MORE AMBIVALENT THAN AMBITIOUS
After a stuttering start, the European Union’s energy sector is now undergoing a profound transformation. Instead of losing steam, the European Commission and the governments of member states must now set ambitious targets, and design policies that enable the continent to reach them.
WHERE COAL IS STILL KING OF THE HILL
After some initial progress towards renewable power, Poland is now treading water. A change in government has led to backtracking – this means the country will miss even its modest goals for clean power.
- CZECH REPUBLIC
Strongly embedded coal and nuclear power industries, coupled with a poorly designed support scheme for renewables and political uncertainty – the Czech Republic faces an uphill battle in the shift to renewables.
CLOUDS WHERE THE SUN SHOULD SHINE
Plentiful sunshine and breezy seas and mountains: Greece has strong potential for renewable energy. But the country’s debt problems have stalled progress towards a cleaner future.
RICH IN SUN, POOR IN POLITICS
Sun-drenched and zephyr-kissed, Spain occupies a corner of Europe that is ideal for solar and wind power. After an initial surge of investment in renewables, the flaws of the government’s energy policy became evident, and the authorities slammed the brakes on investment. There are signs that they may now be relenting.
ADDICTED TO ATOMS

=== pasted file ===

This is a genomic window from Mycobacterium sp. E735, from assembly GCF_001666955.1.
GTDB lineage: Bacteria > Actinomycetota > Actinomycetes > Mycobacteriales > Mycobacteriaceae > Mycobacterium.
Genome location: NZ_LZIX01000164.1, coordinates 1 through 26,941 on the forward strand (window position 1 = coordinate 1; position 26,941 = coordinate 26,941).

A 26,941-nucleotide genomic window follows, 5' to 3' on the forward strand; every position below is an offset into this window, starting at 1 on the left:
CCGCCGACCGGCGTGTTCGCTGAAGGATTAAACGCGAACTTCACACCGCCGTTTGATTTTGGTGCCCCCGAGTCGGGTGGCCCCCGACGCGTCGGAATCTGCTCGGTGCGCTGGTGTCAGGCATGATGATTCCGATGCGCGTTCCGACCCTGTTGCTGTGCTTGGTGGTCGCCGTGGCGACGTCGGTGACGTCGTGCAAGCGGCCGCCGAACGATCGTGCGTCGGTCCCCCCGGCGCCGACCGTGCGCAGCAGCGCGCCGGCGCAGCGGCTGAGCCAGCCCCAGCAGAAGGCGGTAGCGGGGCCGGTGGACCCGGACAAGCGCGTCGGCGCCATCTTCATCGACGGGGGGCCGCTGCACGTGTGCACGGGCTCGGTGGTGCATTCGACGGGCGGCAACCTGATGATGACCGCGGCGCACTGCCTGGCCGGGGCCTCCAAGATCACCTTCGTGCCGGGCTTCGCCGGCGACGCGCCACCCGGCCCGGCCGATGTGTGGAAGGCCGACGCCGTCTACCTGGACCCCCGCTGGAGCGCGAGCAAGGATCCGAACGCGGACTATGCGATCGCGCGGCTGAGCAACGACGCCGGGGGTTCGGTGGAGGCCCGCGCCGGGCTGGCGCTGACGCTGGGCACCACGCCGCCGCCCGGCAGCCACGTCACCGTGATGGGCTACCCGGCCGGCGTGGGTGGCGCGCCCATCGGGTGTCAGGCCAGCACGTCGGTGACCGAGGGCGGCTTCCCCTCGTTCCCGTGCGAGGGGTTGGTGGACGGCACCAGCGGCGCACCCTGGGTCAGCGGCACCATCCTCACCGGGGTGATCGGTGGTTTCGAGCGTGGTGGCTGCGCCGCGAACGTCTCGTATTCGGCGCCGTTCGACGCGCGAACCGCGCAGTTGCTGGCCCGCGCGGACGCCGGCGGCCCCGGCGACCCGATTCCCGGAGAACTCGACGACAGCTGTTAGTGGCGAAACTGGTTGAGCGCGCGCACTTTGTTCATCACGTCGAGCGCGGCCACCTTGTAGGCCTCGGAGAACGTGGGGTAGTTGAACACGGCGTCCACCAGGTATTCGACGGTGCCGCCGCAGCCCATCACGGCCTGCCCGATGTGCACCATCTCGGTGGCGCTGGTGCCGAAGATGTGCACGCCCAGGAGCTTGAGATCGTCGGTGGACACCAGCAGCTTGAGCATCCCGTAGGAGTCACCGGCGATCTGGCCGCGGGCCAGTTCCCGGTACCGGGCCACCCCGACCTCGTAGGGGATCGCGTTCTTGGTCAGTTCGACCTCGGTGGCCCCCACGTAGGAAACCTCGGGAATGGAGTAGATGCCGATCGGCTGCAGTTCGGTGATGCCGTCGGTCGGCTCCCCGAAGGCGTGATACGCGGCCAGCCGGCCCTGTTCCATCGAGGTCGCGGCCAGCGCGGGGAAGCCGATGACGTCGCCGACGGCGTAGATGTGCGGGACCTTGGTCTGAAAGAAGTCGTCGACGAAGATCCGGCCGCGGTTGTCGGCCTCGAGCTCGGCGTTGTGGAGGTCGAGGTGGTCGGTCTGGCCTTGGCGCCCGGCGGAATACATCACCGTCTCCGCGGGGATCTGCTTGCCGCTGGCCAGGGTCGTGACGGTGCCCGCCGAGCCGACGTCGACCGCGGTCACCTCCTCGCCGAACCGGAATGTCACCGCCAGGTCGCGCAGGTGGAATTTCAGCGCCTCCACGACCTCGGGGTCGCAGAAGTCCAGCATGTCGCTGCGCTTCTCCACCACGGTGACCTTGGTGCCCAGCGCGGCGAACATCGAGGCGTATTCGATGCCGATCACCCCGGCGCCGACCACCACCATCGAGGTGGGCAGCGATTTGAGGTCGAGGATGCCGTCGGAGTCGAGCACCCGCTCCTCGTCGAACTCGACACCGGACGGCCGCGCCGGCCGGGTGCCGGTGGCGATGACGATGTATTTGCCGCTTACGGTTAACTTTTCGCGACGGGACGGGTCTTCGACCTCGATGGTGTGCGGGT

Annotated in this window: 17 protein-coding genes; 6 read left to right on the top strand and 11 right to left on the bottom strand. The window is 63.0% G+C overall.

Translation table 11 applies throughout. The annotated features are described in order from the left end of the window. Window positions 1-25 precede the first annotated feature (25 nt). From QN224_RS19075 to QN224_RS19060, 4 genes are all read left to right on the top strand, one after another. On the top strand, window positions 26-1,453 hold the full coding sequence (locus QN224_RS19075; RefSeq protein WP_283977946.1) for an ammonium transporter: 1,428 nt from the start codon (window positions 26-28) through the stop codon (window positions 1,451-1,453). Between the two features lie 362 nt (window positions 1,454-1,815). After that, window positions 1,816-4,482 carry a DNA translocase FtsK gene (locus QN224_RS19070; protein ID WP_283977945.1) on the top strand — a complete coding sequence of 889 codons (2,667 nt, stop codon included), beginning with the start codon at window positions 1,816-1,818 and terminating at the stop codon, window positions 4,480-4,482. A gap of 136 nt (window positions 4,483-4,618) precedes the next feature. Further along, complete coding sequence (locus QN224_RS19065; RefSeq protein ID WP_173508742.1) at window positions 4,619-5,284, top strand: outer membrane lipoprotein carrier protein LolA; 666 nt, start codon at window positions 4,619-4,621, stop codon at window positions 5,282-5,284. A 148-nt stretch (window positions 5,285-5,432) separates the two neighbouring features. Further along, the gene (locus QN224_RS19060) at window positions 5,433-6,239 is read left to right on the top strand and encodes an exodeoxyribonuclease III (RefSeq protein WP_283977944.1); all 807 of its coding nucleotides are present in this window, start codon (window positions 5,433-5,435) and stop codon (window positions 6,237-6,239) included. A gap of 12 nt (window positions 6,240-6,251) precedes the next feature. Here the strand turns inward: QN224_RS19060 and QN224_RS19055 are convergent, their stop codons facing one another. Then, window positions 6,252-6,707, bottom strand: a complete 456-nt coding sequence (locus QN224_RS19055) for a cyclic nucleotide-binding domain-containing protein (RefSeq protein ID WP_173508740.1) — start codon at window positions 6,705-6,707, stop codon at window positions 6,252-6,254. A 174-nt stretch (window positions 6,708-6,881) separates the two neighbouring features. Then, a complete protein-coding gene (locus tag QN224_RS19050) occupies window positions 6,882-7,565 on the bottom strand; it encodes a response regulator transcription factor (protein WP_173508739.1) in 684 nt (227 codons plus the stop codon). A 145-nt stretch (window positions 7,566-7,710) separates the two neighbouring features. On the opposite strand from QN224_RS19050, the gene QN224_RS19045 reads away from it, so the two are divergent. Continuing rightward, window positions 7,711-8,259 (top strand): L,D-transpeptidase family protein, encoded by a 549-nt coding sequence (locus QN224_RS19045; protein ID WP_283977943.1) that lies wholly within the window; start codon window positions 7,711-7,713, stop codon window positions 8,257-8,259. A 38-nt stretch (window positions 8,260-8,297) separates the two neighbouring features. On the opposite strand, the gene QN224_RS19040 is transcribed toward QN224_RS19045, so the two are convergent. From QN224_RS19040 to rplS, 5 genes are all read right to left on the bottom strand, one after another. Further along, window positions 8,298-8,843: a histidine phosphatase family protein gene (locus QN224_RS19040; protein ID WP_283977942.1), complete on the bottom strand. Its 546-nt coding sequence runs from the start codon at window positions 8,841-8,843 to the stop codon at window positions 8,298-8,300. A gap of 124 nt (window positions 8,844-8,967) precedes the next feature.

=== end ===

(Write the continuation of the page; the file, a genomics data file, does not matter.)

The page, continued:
France has long relied heavily on nuclear power. Weaning itself off this dependency and switching to renewables is proving tricky. Questions include how to overcome bureaucratic hurdles and how quickly to phase out the country’s nuclear plants.
TURNING AROUND, BUT NOT YET ON COURSE
Germany’s energy transition includes phasing out nuclear power, reducing the use of fossil fuels, and massive investment in renewables. That is in itself a big challenge, but there is more to come: the country also needs to convert its heating, cooling and transportation sectors to renewable energy.
POWER TO ALL OUR FRIENDS: THE INCONSISTENCY OF POLICIES
The tier of countries to the east and south of the European Union are a source of energy imports as well as a potential source of instability. The EU neighbourhood policy wants to contribute to carbon emission reduction. But large-scale investments in new pipelines undermine these goals.
AUTHORS AND SOURCES FOR DATA AND GRAPHICS